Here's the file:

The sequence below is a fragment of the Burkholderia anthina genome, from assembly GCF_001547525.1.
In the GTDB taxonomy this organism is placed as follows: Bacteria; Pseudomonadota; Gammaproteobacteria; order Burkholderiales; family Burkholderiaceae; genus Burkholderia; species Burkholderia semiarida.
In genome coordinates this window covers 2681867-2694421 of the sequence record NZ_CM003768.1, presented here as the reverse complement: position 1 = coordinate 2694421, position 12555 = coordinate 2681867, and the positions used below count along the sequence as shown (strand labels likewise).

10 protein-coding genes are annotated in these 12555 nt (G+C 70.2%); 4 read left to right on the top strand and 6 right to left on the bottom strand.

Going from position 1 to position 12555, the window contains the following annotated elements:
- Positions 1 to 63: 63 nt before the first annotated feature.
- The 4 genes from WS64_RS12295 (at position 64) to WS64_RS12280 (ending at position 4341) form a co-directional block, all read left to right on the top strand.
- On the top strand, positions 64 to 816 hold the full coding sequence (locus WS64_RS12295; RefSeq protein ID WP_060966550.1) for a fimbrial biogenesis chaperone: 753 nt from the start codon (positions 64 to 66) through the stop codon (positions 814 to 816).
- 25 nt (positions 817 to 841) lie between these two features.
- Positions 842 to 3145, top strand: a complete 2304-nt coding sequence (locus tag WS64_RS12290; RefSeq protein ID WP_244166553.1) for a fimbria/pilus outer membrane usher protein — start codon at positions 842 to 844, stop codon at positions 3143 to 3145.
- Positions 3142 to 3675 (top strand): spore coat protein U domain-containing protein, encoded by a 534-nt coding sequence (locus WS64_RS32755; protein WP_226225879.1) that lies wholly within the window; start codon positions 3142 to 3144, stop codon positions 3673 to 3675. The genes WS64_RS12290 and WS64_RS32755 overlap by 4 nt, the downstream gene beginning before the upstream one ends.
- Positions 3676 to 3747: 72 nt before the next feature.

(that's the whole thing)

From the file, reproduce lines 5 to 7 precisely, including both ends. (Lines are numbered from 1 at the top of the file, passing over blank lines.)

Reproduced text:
Going from position 1 to position 12555, the window contains the following annotated elements:
- Positions 1 to 63: 63 nt before the first annotated feature.
- The 4 genes from WS64_RS12295 (at position 64) to WS64_RS12280 (ending at position 4341) form a co-directional block, all read left to right on the top strand.